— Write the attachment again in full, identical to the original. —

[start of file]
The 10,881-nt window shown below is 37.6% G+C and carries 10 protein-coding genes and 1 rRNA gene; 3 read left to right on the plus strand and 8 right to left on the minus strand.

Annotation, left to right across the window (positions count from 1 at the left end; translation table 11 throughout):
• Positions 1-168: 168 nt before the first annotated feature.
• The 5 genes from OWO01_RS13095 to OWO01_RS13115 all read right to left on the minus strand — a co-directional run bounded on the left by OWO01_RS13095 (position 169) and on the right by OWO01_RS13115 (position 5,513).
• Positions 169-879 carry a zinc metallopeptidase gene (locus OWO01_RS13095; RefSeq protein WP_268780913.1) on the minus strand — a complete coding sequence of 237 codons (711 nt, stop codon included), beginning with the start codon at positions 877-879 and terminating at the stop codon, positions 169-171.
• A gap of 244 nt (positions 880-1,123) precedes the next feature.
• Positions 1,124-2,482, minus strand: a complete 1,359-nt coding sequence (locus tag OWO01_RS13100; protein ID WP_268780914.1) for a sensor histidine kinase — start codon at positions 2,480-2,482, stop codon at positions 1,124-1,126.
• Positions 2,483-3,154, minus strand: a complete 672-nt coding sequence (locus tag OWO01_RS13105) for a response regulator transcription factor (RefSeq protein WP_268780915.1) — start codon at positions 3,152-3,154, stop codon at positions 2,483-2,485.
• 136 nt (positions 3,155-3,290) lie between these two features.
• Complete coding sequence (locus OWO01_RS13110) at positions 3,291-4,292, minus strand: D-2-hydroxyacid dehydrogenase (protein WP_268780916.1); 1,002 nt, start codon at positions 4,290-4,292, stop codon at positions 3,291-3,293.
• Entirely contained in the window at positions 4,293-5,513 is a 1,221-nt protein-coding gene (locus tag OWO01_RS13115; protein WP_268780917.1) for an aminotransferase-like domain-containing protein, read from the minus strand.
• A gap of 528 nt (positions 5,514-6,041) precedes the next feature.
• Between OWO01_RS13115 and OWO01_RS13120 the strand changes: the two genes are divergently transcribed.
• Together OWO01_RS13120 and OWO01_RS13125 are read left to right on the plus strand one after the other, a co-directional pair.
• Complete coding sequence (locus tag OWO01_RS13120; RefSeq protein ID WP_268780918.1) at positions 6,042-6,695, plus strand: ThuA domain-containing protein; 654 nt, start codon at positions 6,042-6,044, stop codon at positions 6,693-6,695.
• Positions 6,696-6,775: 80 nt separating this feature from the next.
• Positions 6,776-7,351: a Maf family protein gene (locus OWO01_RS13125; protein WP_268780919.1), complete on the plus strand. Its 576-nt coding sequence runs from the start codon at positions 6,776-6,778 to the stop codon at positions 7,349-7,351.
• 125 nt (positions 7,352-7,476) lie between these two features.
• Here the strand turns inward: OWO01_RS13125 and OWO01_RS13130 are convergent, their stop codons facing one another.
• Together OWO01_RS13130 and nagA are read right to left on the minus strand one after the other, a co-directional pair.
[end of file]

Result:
The 10,881-nt window shown below is 37.6% G+C and carries 10 protein-coding genes and 1 rRNA gene; 3 read left to right on the plus strand and 8 right to left on the minus strand.

Annotation, left to right across the window (positions count from 1 at the left end; translation table 11 throughout):
• Positions 1-168: 168 nt before the first annotated feature.
• The 5 genes from OWO01_RS13095 to OWO01_RS13115 all read right to left on the minus strand — a co-directional run bounded on the left by OWO01_RS13095 (position 169) and on the right by OWO01_RS13115 (position 5,513).
• Positions 169-879 carry a zinc metallopeptidase gene (locus OWO01_RS13095; RefSeq protein WP_268780913.1) on the minus strand — a complete coding sequence of 237 codons (711 nt, stop codon included), beginning with the start codon at positions 877-879 and terminating at the stop codon, positions 169-171.
• A gap of 244 nt (positions 880-1,123) precedes the next feature.
• Positions 1,124-2,482, minus strand: a complete 1,359-nt coding sequence (locus tag OWO01_RS13100; protein ID WP_268780914.1) for a sensor histidine kinase — start codon at positions 2,480-2,482, stop codon at positions 1,124-1,126.
• Positions 2,483-3,154, minus strand: a complete 672-nt coding sequence (locus tag OWO01_RS13105) for a response regulator transcription factor (RefSeq protein WP_268780915.1) — start codon at positions 3,152-3,154, stop codon at positions 2,483-2,485.
• 136 nt (positions 3,155-3,290) lie between these two features.
• Complete coding sequence (locus OWO01_RS13110) at positions 3,291-4,292, minus strand: D-2-hydroxyacid dehydrogenase (protein WP_268780916.1); 1,002 nt, start codon at positions 4,290-4,292, stop codon at positions 3,291-3,293.
• Entirely contained in the window at positions 4,293-5,513 is a 1,221-nt protein-coding gene (locus tag OWO01_RS13115; protein WP_268780917.1) for an aminotransferase-like domain-containing protein, read from the minus strand.
• A gap of 528 nt (positions 5,514-6,041) precedes the next feature.
• Between OWO01_RS13115 and OWO01_RS13120 the strand changes: the two genes are divergently transcribed.
• Together OWO01_RS13120 and OWO01_RS13125 are read left to right on the plus strand one after the other, a co-directional pair.
• Complete coding sequence (locus tag OWO01_RS13120; RefSeq protein ID WP_268780918.1) at positions 6,042-6,695, plus strand: ThuA domain-containing protein; 654 nt, start codon at positions 6,042-6,044, stop codon at positions 6,693-6,695.
• Positions 6,696-6,775: 80 nt separating this feature from the next.
• Positions 6,776-7,351: a Maf family protein gene (locus OWO01_RS13125; protein WP_268780919.1), complete on the plus strand. Its 576-nt coding sequence runs from the start codon at positions 6,776-6,778 to the stop codon at positions 7,349-7,351.
• 125 nt (positions 7,352-7,476) lie between these two features.
• Here the strand turns inward: OWO01_RS13125 and OWO01_RS13130 are convergent, their stop codons facing one another.
• Together OWO01_RS13130 and nagA are read right to left on the minus strand one after the other, a co-directional pair.